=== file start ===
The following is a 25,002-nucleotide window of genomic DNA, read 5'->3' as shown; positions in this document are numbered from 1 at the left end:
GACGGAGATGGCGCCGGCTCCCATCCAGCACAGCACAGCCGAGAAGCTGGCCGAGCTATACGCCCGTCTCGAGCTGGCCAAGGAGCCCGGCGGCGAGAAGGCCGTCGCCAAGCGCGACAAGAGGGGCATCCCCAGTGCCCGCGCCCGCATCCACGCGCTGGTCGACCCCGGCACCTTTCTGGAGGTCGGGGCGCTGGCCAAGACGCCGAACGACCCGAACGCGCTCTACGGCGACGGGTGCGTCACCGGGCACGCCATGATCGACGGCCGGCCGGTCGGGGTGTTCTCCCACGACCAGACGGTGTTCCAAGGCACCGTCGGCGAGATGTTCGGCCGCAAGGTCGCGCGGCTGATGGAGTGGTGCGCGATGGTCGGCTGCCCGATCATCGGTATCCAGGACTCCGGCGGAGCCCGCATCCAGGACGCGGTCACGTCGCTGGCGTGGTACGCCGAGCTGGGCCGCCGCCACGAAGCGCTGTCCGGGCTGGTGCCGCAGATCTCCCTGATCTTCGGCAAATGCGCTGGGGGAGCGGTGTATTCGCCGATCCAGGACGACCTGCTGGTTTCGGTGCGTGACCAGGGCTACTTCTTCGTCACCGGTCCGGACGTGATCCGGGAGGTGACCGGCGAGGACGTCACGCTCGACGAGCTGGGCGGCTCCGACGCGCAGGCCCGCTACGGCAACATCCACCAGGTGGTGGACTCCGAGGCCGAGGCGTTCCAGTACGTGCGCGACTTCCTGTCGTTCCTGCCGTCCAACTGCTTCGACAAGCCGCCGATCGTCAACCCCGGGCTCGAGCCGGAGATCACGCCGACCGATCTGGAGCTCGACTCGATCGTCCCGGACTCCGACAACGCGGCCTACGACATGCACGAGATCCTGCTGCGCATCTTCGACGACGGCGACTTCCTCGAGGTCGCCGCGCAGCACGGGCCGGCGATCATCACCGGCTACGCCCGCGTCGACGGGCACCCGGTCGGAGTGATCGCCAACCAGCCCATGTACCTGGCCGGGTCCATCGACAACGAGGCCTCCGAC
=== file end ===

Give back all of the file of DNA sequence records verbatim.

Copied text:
The following is a 25,002-nucleotide window of genomic DNA, read 5'->3' as shown; positions in this document are numbered from 1 at the left end:
GACGGAGATGGCGCCGGCTCCCATCCAGCACAGCACAGCCGAGAAGCTGGCCGAGCTATACGCCCGTCTCGAGCTGGCCAAGGAGCCCGGCGGCGAGAAGGCCGTCGCCAAGCGCGACAAGAGGGGCATCCCCAGTGCCCGCGCCCGCATCCACGCGCTGGTCGACCCCGGCACCTTTCTGGAGGTCGGGGCGCTGGCCAAGACGCCGAACGACCCGAACGCGCTCTACGGCGACGGGTGCGTCACCGGGCACGCCATGATCGACGGCCGGCCGGTCGGGGTGTTCTCCCACGACCAGACGGTGTTCCAAGGCACCGTCGGCGAGATGTTCGGCCGCAAGGTCGCGCGGCTGATGGAGTGGTGCGCGATGGTCGGCTGCCCGATCATCGGTATCCAGGACTCCGGCGGAGCCCGCATCCAGGACGCGGTCACGTCGCTGGCGTGGTACGCCGAGCTGGGCCGCCGCCACGAAGCGCTGTCCGGGCTGGTGCCGCAGATCTCCCTGATCTTCGGCAAATGCGCTGGGGGAGCGGTGTATTCGCCGATCCAGGACGACCTGCTGGTTTCGGTGCGTGACCAGGGCTACTTCTTCGTCACCGGTCCGGACGTGATCCGGGAGGTGACCGGCGAGGACGTCACGCTCGACGAGCTGGGCGGCTCCGACGCGCAGGCCCGCTACGGCAACATCCACCAGGTGGTGGACTCCGAGGCCGAGGCGTTCCAGTACGTGCGCGACTTCCTGTCGTTCCTGCCGTCCAACTGCTTCGACAAGCCGCCGATCGTCAACCCCGGGCTCGAGCCGGAGATCACGCCGACCGATCTGGAGCTCGACTCGATCGTCCCGGACTCCGACAACGCGGCCTACGACATGCACGAGATCCTGCTGCGCATCTTCGACGACGGCGACTTCCTCGAGGTCGCCGCGCAGCACGGGCCGGCGATCATCACCGGCTACGCCCGCGTCGACGGGCACCCGGTCGGAGTGATCGCCAACCAGCCCATGTACCTGGCCGGGTCCATCGACAACGAGGCCTCCGAC